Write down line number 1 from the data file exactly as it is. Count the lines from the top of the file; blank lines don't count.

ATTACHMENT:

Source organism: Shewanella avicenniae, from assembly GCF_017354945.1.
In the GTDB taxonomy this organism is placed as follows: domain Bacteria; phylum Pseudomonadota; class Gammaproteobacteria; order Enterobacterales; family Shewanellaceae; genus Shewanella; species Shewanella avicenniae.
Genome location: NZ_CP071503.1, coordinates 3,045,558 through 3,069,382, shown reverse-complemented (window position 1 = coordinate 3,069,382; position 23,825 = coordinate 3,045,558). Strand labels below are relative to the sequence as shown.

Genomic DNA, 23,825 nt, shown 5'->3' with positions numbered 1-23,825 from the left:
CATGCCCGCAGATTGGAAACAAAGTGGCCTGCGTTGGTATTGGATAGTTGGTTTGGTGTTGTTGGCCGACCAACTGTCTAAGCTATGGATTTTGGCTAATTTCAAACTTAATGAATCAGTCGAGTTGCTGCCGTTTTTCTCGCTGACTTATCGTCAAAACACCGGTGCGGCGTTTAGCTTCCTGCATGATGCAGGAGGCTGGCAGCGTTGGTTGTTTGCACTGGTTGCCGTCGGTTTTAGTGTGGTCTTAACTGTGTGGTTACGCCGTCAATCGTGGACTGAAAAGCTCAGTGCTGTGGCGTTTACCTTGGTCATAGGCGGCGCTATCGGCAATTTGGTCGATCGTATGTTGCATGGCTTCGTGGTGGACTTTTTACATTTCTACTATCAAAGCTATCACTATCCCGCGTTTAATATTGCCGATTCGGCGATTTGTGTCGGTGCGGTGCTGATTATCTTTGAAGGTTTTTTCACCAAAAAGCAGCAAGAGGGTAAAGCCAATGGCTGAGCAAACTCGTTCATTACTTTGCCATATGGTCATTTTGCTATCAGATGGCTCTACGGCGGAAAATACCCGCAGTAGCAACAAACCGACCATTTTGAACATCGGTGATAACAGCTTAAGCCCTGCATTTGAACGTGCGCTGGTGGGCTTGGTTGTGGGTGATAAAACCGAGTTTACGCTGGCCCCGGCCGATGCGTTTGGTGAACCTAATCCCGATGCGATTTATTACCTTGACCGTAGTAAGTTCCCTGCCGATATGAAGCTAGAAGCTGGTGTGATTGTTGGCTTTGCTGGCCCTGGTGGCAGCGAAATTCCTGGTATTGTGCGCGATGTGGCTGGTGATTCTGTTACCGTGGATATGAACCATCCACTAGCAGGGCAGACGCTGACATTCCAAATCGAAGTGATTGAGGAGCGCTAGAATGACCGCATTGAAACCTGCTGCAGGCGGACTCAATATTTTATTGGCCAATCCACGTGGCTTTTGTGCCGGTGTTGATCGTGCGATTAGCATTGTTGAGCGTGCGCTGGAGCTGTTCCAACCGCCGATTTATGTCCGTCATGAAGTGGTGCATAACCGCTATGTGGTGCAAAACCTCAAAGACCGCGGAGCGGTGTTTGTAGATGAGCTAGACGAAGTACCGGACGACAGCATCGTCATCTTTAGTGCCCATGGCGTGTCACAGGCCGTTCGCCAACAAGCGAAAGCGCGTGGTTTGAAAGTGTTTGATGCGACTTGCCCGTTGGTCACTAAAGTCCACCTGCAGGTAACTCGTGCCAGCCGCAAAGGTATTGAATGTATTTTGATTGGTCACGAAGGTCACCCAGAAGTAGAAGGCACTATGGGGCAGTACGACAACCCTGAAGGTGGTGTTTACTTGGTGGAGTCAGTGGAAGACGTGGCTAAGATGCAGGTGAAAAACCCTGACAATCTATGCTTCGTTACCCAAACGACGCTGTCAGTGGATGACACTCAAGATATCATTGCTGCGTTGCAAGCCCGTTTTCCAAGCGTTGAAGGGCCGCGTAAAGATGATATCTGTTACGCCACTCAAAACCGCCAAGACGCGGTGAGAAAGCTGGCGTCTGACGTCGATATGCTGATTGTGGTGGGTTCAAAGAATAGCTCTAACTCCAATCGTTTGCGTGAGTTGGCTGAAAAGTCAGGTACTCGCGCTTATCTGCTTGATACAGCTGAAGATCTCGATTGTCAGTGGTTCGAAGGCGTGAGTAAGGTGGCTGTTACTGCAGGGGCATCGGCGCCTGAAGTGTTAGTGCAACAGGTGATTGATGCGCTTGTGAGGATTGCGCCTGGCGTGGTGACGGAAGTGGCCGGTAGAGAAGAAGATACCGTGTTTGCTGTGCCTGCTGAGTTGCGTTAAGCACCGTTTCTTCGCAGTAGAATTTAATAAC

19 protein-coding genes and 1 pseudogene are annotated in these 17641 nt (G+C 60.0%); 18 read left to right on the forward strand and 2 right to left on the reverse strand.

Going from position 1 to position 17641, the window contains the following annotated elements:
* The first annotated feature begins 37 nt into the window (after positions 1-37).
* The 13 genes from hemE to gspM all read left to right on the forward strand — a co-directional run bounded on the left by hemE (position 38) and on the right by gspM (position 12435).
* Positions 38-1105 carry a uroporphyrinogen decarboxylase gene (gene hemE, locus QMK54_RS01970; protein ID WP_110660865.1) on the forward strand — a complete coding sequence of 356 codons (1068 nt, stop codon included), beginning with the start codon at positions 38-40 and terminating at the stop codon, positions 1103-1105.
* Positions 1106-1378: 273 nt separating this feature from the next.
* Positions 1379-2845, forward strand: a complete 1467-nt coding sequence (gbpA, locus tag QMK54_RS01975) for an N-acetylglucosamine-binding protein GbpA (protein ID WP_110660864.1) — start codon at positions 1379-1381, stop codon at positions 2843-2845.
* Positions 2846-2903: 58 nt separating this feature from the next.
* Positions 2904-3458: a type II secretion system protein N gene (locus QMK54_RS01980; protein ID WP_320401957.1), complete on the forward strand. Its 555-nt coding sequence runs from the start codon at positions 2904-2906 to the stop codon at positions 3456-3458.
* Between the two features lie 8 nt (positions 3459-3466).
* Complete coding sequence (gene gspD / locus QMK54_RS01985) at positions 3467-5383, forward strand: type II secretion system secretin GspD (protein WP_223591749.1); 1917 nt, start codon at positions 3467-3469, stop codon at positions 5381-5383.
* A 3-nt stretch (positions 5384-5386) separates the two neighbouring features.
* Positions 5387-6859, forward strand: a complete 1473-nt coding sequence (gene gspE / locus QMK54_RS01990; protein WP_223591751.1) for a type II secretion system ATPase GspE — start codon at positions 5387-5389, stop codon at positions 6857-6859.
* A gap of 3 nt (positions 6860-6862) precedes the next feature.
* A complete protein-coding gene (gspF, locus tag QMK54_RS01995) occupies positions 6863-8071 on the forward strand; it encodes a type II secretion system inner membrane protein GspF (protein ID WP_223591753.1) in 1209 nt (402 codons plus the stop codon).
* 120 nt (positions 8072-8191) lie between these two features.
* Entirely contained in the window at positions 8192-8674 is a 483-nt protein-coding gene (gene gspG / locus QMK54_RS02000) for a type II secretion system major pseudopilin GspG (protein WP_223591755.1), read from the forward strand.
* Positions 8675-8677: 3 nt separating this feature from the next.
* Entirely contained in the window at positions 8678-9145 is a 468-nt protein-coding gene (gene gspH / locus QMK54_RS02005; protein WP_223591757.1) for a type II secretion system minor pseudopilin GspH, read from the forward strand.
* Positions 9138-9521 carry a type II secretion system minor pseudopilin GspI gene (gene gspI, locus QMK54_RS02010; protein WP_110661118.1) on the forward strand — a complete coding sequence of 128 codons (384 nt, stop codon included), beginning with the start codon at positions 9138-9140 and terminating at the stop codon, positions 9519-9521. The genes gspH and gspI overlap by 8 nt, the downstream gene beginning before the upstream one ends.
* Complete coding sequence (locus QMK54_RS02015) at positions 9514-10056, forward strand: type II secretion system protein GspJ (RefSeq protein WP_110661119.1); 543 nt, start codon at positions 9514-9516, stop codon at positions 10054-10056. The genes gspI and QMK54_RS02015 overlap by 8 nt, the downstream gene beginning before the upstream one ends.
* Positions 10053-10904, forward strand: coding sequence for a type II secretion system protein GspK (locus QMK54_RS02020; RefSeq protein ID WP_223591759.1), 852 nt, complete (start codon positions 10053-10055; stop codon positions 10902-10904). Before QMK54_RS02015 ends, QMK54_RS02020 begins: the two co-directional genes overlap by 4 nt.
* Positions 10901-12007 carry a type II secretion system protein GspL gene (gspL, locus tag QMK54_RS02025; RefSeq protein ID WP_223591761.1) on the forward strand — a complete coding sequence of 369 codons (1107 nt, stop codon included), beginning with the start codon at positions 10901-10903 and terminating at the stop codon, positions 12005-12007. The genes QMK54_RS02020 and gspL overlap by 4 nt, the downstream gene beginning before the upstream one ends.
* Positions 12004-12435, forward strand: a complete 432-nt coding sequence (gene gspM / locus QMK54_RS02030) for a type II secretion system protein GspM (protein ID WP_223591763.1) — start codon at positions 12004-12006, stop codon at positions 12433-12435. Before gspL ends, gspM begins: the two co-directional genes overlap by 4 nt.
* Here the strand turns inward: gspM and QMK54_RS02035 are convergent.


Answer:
Source organism: Shewanella avicenniae, from assembly GCF_017354945.1.